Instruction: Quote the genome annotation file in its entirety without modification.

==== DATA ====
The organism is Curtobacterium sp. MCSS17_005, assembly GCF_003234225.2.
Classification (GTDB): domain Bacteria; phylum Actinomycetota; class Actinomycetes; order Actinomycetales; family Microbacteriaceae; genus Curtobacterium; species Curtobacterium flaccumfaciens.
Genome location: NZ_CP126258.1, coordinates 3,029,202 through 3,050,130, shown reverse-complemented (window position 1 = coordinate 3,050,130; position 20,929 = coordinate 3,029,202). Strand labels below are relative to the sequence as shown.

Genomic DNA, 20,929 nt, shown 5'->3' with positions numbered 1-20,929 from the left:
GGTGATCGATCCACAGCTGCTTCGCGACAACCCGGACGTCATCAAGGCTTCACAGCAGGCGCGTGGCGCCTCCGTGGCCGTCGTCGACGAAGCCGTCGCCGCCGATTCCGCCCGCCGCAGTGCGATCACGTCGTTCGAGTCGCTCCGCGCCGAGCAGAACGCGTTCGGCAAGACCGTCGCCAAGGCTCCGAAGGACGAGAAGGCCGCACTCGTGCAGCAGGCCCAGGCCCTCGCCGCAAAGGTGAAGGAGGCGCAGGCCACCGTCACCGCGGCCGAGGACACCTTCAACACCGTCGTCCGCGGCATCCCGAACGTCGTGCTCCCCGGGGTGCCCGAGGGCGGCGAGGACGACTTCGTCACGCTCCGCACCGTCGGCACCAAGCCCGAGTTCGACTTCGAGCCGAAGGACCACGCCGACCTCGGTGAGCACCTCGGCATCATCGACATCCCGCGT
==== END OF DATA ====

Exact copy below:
The organism is Curtobacterium sp. MCSS17_005, assembly GCF_003234225.2.
Classification (GTDB): domain Bacteria; phylum Actinomycetota; class Actinomycetes; order Actinomycetales; family Microbacteriaceae; genus Curtobacterium; species Curtobacterium flaccumfaciens.
Genome location: NZ_CP126258.1, coordinates 3,029,202 through 3,050,130, shown reverse-complemented (window position 1 = coordinate 3,050,130; position 20,929 = coordinate 3,029,202). Strand labels below are relative to the sequence as shown.

Genomic DNA, 20,929 nt, shown 5'->3' with positions numbered 1-20,929 from the left:
GGTGATCGATCCACAGCTGCTTCGCGACAACCCGGACGTCATCAAGGCTTCACAGCAGGCGCGTGGCGCCTCCGTGGCCGTCGTCGACGAAGCCGTCGCCGCCGATTCCGCCCGCCGCAGTGCGATCACGTCGTTCGAGTCGCTCCGCGCCGAGCAGAACGCGTTCGGCAAGACCGTCGCCAAGGCTCCGAAGGACGAGAAGGCCGCACTCGTGCAGCAGGCCCAGGCCCTCGCCGCAAAGGTGAAGGAGGCGCAGGCCACCGTCACCGCGGCCGAGGACACCTTCAACACCGTCGTCCGCGGCATCCCGAACGTCGTGCTCCCCGGGGTGCCCGAGGGCGGCGAGGACGACTTCGTCACGCTCCGCACCGTCGGCACCAAGCCCGAGTTCGACTTCGAGCCGAAGGACCACGCCGACCTCGGTGAGCACCTCGGCATCATCGACATCCCGCGT